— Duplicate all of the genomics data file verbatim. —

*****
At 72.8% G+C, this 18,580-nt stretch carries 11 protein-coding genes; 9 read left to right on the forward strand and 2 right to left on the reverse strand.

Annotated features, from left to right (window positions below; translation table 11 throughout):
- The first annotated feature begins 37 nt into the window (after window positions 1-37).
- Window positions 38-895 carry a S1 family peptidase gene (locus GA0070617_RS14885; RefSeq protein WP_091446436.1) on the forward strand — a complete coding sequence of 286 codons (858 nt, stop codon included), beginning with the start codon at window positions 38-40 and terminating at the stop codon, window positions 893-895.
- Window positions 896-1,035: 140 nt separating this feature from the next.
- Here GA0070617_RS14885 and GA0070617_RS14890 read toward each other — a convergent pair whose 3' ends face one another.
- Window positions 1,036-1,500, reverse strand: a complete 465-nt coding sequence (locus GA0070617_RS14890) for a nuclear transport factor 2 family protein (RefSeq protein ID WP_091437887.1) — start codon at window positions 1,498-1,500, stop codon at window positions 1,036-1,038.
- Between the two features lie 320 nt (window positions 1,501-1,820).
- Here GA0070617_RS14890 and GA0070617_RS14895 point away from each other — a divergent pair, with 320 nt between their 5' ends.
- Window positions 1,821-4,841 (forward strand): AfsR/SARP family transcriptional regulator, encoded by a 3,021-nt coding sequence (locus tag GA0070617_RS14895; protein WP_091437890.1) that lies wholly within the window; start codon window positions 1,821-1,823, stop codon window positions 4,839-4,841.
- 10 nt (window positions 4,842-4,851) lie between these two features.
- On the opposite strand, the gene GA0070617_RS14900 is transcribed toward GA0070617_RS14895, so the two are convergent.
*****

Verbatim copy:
At 72.8% G+C, this 18,580-nt stretch carries 11 protein-coding genes; 9 read left to right on the forward strand and 2 right to left on the reverse strand.

Annotated features, from left to right (window positions below; translation table 11 throughout):
- The first annotated feature begins 37 nt into the window (after window positions 1-37).
- Window positions 38-895 carry a S1 family peptidase gene (locus GA0070617_RS14885; RefSeq protein WP_091446436.1) on the forward strand — a complete coding sequence of 286 codons (858 nt, stop codon included), beginning with the start codon at window positions 38-40 and terminating at the stop codon, window positions 893-895.
- Window positions 896-1,035: 140 nt separating this feature from the next.
- Here GA0070617_RS14885 and GA0070617_RS14890 read toward each other — a convergent pair whose 3' ends face one another.
- Window positions 1,036-1,500, reverse strand: a complete 465-nt coding sequence (locus GA0070617_RS14890) for a nuclear transport factor 2 family protein (RefSeq protein ID WP_091437887.1) — start codon at window positions 1,498-1,500, stop codon at window positions 1,036-1,038.
- Between the two features lie 320 nt (window positions 1,501-1,820).
- Here GA0070617_RS14890 and GA0070617_RS14895 point away from each other — a divergent pair, with 320 nt between their 5' ends.
- Window positions 1,821-4,841 (forward strand): AfsR/SARP family transcriptional regulator, encoded by a 3,021-nt coding sequence (locus tag GA0070617_RS14895; protein WP_091437890.1) that lies wholly within the window; start codon window positions 1,821-1,823, stop codon window positions 4,839-4,841.
- 10 nt (window positions 4,842-4,851) lie between these two features.
- On the opposite strand, the gene GA0070617_RS14900 is transcribed toward GA0070617_RS14895, so the two are convergent.